Myth/Fact: Alley Lots 1

Myth: Under the updated zoning code, developers will be able to build apartment buildings along alleys behind my house.

Fact: It is not permitted now, nor will it be permitted in the future, to build apartment buildings on alley lots located in residential zones. We are proposing changes which could allow, subject to Board of Zoning Adjustment review, more single family alley dwellings in some residential zones and multi-family apartments in some commercial zones.

In general, “alley lots” are properties which abut an alley with no direct street access or frontage. Currently, the zoning code allows limited use of such alley lots in residential zones (such as parking, artist studios, and storage), whereas a greater range of uses are permitted in commercial zones. However, the existing zoning code strictly regulates residences on alley lots in all zones. Single family alley dwellings are permitted only on alley lots accessible via a 30-foot wide alley or alley network and are generally limited to a height equal to the adjacent alley’s width. Any residence located on a sub-30-foot alley network or multi-family housing would require a “use variance” pursuant to Board of Zoning Adjustment review, which is a high burden for relief.

alley dwelling2

The proposed regulations would allow residents additional housing options. Single family residential uses along sub-30-foot wide alleys would be allowed in R-3, R-4, R-5 and commercial zones by special exception. A variety of interested agencies, such as DC Water, FEMS, DDOT, and DPW would have an opportunity to review a proposal as part of the Board of Zoning Adjustment review process. Other conditions that would apply to alley dwellings include setback requirements, a 450 square foot minimum lot area, and 22-foot building height limit in a residential zone (30 feet in some commercial zones), among others. Alley dwellings would not be permitted in low-density residential areas (R-1 and R-2 zones). Multi-family alley dwellings could be subject to certain conditions in some commercial zones to prevent adverse impacts on the community.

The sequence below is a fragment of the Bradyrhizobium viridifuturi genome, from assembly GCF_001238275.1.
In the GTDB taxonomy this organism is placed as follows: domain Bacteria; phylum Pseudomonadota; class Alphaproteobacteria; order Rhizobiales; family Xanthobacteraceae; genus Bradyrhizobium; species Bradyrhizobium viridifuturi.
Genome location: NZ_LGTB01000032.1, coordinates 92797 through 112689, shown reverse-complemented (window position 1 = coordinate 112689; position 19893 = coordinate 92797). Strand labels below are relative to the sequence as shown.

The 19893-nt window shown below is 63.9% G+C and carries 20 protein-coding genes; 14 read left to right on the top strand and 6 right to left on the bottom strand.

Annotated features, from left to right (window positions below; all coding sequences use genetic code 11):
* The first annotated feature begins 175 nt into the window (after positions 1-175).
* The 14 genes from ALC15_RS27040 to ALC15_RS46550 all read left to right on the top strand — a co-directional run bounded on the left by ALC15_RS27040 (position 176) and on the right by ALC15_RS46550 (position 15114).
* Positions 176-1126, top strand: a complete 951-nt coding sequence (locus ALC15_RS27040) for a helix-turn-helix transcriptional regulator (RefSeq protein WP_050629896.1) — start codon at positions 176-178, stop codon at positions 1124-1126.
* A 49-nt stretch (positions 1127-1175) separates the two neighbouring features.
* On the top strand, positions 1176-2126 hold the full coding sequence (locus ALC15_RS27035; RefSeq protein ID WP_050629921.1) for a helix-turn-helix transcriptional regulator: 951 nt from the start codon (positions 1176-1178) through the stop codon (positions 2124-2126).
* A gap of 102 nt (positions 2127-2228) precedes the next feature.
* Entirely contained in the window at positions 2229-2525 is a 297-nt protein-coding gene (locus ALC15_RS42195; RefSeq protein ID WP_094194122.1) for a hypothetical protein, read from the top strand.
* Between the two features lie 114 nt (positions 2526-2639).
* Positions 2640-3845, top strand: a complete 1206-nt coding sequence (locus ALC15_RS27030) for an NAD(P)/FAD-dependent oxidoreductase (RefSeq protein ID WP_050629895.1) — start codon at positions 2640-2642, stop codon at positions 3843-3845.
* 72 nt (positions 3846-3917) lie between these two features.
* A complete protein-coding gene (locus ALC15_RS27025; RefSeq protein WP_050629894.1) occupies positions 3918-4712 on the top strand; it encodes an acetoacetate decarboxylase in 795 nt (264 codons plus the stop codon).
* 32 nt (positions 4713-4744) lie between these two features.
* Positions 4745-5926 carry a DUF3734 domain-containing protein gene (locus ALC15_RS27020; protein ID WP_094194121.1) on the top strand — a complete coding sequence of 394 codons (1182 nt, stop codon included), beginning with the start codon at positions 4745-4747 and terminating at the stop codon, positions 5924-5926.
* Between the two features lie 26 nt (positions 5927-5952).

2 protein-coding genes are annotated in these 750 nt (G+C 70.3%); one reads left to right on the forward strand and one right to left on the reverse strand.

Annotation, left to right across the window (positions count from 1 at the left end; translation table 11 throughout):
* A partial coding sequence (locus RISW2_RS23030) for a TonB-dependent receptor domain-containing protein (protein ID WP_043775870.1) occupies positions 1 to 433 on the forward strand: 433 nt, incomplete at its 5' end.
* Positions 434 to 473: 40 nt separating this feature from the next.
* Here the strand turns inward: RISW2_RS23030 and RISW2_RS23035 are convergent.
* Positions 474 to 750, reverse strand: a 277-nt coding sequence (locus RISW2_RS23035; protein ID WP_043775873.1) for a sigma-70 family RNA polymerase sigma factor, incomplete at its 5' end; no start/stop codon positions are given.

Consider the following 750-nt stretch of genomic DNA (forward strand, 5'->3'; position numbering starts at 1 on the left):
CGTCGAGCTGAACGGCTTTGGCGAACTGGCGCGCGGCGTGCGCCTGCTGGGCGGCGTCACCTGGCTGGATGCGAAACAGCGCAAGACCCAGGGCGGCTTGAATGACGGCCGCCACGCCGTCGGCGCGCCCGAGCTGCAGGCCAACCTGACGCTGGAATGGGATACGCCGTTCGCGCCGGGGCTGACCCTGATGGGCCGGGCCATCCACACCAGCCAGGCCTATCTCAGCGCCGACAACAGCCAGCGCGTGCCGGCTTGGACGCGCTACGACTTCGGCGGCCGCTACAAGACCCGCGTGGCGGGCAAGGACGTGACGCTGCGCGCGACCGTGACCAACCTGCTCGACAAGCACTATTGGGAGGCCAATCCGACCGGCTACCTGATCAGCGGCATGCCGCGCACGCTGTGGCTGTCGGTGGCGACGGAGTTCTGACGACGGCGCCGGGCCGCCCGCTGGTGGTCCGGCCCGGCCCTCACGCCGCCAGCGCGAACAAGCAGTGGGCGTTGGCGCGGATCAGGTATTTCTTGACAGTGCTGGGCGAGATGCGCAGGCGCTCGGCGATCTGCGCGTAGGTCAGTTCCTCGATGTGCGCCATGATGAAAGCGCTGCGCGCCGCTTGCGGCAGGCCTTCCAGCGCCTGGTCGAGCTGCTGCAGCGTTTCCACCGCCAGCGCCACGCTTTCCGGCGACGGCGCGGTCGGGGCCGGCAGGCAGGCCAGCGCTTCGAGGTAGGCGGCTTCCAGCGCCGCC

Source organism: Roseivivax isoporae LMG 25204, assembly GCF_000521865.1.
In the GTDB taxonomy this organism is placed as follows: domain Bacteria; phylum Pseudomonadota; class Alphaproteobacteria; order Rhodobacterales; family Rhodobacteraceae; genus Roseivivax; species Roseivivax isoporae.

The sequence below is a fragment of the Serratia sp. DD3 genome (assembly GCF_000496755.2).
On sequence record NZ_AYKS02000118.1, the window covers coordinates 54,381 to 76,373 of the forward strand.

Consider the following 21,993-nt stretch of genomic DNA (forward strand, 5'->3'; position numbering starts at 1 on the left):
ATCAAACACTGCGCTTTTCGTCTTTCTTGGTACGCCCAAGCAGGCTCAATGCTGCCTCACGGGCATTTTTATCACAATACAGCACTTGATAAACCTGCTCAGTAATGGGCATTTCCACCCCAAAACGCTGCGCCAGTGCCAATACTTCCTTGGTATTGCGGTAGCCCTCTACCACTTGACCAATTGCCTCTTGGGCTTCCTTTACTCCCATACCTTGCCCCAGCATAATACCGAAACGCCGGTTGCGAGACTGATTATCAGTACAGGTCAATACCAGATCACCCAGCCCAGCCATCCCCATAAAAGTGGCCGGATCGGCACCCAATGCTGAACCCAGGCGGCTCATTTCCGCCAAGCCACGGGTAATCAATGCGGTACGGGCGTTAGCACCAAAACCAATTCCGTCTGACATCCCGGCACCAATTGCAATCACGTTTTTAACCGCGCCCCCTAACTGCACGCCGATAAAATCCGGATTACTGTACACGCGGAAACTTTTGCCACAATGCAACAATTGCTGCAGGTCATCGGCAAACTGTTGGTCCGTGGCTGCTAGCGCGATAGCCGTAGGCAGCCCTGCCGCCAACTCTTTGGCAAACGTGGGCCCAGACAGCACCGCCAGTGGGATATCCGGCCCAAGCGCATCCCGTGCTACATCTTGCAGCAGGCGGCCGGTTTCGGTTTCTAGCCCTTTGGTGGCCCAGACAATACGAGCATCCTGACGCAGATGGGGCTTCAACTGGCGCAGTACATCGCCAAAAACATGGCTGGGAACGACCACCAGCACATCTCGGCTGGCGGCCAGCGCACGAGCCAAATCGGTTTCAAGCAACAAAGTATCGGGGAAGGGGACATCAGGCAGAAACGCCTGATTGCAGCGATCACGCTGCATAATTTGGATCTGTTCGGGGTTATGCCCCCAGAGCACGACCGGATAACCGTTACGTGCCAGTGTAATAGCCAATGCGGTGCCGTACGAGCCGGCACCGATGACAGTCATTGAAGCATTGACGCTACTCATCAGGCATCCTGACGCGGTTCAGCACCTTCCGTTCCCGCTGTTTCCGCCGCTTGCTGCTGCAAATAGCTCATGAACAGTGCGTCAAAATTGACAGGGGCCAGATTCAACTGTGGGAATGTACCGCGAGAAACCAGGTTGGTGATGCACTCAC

Where are alley lots located?

According to a survey performed by the Office of Planning, the majority of alley record lots (59%) are located within R-3 and R-4 zones; 16% are located in R-1 and R-2 zones. Most alley record lots are located in Ward 6. Where data is available, approximately 14% of existing alley lots are being used as dwellings.

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